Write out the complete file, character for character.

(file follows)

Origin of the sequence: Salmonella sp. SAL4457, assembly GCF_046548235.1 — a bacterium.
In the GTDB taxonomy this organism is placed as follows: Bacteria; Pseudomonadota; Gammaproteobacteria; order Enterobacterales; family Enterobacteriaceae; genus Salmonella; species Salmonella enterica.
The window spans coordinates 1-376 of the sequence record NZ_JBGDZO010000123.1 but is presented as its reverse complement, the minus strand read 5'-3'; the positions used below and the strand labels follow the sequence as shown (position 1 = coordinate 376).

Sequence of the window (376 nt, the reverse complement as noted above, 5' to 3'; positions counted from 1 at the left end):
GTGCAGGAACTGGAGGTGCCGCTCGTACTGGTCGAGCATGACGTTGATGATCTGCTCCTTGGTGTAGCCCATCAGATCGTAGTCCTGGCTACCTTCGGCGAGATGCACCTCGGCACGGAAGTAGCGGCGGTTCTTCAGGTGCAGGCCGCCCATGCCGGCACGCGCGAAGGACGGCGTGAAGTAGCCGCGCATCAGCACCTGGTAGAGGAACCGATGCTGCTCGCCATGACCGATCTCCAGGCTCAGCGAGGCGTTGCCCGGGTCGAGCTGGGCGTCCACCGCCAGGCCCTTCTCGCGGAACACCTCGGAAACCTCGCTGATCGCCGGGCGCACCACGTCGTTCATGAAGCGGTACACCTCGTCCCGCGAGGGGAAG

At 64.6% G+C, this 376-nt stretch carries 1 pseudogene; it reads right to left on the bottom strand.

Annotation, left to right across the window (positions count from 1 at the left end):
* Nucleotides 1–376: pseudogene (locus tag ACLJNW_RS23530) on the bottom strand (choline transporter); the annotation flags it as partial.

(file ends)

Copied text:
Origin of the sequence: Salmonella sp. SAL4457, assembly GCF_046548235.1 — a bacterium.
In the GTDB taxonomy this organism is placed as follows: Bacteria; Pseudomonadota; Gammaproteobacteria; order Enterobacterales; family Enterobacteriaceae; genus Salmonella; species Salmonella enterica.
The window spans coordinates 1-376 of the sequence record NZ_JBGDZO010000123.1 but is presented as its reverse complement, the minus strand read 5'-3'; the positions used below and the strand labels follow the sequence as shown (position 1 = coordinate 376).

Sequence of the window (376 nt, the reverse complement as noted above, 5' to 3'; positions counted from 1 at the left end):
GTGCAGGAACTGGAGGTGCCGCTCGTACTGGTCGAGCATGACGTTGATGATCTGCTCCTTGGTGTAGCCCATCAGATCGTAGTCCTGGCTACCTTCGGCGAGATGCACCTCGGCACGGAAGTAGCGGCGGTTCTTCAGGTGCAGGCCGCCCATGCCGGCACGCGCGAAGGACGGCGTGAAGTAGCCGCGCATCAGCACCTGGTAGAGGAACCGATGCTGCTCGCCATGACCGATCTCCAGGCTCAGCGAGGCGTTGCCCGGGTCGAGCTGGGCGTCCACCGCCAGGCCCTTCTCGCGGAACACCTCGGAAACCTCGCTGATCGCCGGGCGCACCACGTCGTTCATGAAGCGGTACACCTCGTCCCGCGAGGGGAAG

At 64.6% G+C, this 376-nt stretch carries 1 pseudogene; it reads right to left on the bottom strand.

Annotation, left to right across the window (positions count from 1 at the left end):
* Nucleotides 1–376: pseudogene (locus tag ACLJNW_RS23530) on the bottom strand (choline transporter); the annotation flags it as partial.